Conformation

Conformation and Type

Introduction

Horses and ponies come in all shapes and sizes. It’s obvious to see how a heavy draught horse isn’t designed to make his mark on the race track; on the other hand it’s fair to say that a thoroughbred isn’t really built to do an effective job between the shafts! While most of us love the look of a finely bred horse with perfect conformation, the reality is that most of our favourite horses and ponies will never be show stoppers. Yet they are perfect for the job we ask of them – whether it’s as a competition horse, hack or companion. Indeed it is much more important that horses should be able to ‘do the job’ than meet show standards. Recent adverse publicity surrounding dog breeding has highlighted the danger of looking for ‘beauty’ rather than ‘function’.

Lichfield equine vet Richard Stephenson, who is Rolleston centre’s local vet, takes us through the key points of conformation, how they can affect our horse’s talents and ability and how we can keep our horses in good shape for their jobs, whatever their build.

The basics

There is no such thing as the perfect horse and experienced breeders will each have their own firmly held opinion as to what is ‘correct’. Mild variation from what we consider ‘normal’ is to be expected, many top performing animals have conformation faults so it is important not to be too critical when appraising a new horse. When buying a horse it is often necessary to offset some ‘negative’ features against ‘positive’ ones.

There are some features of good conformation that are common to all breeds. One of the most important areas to look at is the feet. The old adage ‘no foot no horse’ is as true today as it ever was. The fore feet are particularly important as these act as the horse’s ‘shock absorbers’ enabling it to work on firm ground. Poor front foot conformation can lead to abnormal force distribution and potentially lameness in later life. The soles of the front feet should be almost circular and symmetrical.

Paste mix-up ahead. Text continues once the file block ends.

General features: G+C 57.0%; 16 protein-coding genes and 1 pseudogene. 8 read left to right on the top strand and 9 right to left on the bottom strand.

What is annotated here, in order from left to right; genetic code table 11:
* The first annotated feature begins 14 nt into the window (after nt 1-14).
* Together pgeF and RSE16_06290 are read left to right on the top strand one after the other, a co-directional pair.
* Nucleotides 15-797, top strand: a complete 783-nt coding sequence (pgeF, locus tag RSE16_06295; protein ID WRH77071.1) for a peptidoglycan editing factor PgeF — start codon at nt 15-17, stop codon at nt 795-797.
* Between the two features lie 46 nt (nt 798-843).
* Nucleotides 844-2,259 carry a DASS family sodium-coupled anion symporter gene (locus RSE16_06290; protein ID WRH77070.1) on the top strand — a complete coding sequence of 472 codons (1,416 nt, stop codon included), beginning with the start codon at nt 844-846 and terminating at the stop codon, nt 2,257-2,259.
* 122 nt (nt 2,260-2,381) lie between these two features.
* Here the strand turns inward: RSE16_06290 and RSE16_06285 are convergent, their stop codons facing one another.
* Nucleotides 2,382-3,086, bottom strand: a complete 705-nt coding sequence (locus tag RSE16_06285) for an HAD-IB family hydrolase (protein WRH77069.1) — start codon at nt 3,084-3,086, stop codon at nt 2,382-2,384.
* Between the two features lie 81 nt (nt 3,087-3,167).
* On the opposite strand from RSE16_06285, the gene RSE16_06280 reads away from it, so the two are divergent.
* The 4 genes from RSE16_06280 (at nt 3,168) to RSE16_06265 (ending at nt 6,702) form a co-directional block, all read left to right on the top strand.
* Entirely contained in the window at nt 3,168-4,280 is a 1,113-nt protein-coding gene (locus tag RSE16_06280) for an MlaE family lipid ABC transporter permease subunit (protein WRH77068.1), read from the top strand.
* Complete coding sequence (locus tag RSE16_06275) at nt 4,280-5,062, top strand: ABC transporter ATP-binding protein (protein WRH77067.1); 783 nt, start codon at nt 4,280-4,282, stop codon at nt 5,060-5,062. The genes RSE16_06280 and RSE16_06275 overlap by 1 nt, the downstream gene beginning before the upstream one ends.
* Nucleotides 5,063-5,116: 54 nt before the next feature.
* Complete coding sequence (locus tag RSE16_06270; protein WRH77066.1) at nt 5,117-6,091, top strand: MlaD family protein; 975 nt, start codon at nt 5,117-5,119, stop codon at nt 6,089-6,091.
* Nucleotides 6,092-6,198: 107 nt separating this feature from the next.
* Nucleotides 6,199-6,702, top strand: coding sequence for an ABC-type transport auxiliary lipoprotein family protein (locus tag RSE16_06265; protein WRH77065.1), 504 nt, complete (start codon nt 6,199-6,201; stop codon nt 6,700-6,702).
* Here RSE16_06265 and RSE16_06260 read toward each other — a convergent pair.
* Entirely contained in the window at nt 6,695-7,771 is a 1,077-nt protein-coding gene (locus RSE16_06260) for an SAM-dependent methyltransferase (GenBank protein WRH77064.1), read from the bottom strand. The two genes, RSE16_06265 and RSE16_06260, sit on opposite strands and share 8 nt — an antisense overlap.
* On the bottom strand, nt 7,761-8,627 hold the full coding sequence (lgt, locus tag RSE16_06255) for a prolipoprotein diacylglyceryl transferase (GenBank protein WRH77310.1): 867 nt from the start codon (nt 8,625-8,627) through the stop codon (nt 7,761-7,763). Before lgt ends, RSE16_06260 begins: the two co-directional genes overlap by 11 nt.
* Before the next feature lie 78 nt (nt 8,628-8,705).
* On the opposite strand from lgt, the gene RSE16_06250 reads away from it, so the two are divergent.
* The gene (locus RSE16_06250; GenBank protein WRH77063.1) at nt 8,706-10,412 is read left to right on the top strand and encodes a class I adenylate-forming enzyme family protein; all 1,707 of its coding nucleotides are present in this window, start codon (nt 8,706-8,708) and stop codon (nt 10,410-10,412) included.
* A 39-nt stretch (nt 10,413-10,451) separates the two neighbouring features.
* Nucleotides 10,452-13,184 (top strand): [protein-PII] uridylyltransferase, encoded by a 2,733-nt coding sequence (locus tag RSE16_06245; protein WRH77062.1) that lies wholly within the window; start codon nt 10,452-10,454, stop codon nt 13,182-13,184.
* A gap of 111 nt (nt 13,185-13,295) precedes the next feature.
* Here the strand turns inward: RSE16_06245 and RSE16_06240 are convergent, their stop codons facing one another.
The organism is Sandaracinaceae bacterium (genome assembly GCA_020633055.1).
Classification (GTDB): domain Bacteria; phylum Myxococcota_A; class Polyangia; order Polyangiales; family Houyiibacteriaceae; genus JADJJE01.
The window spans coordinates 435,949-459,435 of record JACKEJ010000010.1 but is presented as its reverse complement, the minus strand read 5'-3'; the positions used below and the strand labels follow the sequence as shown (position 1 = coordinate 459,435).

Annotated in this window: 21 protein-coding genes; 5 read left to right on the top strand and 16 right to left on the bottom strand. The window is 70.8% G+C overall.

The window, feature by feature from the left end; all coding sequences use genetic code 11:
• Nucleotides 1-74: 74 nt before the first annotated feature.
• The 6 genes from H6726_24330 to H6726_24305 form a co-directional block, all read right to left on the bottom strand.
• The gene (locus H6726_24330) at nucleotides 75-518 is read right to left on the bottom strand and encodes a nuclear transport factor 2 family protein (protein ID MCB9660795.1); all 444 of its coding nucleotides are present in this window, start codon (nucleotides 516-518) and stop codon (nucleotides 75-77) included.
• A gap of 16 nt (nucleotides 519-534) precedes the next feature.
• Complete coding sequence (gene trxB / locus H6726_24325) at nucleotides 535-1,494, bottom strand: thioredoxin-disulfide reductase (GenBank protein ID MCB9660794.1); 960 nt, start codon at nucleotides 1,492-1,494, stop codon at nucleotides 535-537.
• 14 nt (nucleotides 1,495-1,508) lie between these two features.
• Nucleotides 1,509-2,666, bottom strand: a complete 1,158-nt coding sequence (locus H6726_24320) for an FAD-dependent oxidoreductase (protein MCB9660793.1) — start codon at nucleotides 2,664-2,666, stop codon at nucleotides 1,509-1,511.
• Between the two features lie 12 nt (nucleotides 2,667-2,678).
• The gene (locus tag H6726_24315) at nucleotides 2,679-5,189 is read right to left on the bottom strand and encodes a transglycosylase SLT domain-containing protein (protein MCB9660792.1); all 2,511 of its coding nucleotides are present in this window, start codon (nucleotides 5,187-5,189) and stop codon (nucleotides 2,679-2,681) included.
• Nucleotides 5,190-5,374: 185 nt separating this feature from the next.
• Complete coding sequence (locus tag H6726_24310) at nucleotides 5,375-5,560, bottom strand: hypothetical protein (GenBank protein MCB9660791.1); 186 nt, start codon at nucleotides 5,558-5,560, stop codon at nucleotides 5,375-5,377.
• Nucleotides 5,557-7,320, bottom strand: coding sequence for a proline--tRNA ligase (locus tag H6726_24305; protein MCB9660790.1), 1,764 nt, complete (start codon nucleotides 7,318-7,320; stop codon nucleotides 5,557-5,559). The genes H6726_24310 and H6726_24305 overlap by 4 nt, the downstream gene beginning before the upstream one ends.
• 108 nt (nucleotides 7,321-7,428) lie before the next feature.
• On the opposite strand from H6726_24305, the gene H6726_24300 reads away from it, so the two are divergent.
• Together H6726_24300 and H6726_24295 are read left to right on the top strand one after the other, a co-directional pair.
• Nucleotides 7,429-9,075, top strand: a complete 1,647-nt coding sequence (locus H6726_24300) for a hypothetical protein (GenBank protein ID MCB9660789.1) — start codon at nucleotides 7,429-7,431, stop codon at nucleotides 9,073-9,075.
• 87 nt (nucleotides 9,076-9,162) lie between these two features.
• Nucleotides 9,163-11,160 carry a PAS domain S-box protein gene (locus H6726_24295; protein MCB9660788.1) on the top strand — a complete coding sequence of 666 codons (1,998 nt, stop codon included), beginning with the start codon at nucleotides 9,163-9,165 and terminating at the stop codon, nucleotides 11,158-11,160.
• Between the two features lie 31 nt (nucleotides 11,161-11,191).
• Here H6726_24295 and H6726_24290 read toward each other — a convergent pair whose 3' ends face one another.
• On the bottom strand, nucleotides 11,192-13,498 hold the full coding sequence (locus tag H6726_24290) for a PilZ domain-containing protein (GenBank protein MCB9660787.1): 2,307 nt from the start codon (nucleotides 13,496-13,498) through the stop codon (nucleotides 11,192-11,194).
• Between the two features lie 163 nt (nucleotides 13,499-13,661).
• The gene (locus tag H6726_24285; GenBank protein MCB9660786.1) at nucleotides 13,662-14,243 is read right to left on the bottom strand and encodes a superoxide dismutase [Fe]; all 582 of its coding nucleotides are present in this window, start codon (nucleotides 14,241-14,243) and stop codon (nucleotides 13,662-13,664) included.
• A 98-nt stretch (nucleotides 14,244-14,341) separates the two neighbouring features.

You should be able to draw a straight line parallel to the hoof wall through the pastern and fetlock joint – this is called the hoof pastern axis but make sure that the horse is standing with the limb directly under it to get a true impression. A long sloping pastern causing a broken forward hoof pastern axis can result in increased pressure on the tendons and is not appropriate in horses required to do fast work.

A common question is should the front feet always be an identical pair. In the ideal world the answer is yes – but in reality over 60% of horses have front feet that vary in size and shape. Therefore a slight difference between the fore feet should not be considered either abnormal or alarming. When buying a new horse look at the feet first. It doesn’t matter what you intend to do with it if it has poor quality feet you will not be successful.

Next consider the limbs. Are the front legs straight when looked at from both the side and from the front?

Foals and conformation.

Although conformation is largely inherited there can be developmental influences as well. Monitoring foals as they grow ensuring good foot balance is essential to producing a useful working or show animal. Sometimes young foals can have alarmingly bent legs – usually careful management, patience and good farriery will result in a ‘straight’ limbed adult.

In summary no horse is perfect. Good strong feet are the most important aspect of any horse. Choosing the right type of horse for what you want to do is vital. At blue Cross rehoming centres we see a high proportion of Shetland ponies. This is probably because many inexperienced owners fall in love with them but have little idea about the sort of life long commitment they are making when they buy one. In reality the useful applications for Shetlands are very limited (although they can be used in teams to pull small carts) and so many end up as glorified lawn mowers. It can be equally easy to be ‘over horsed’, a cob or native pony might be more suited for use as an everyday riding animal rather than a 16 h.h. thoroughbred. A specialist breed such as the Ardennes or Shire are really only suitable for enthusiasts and will disappoint if put to unsuitable tasks. It is best to avoid fashion and buy a horse that suits your needs.

 

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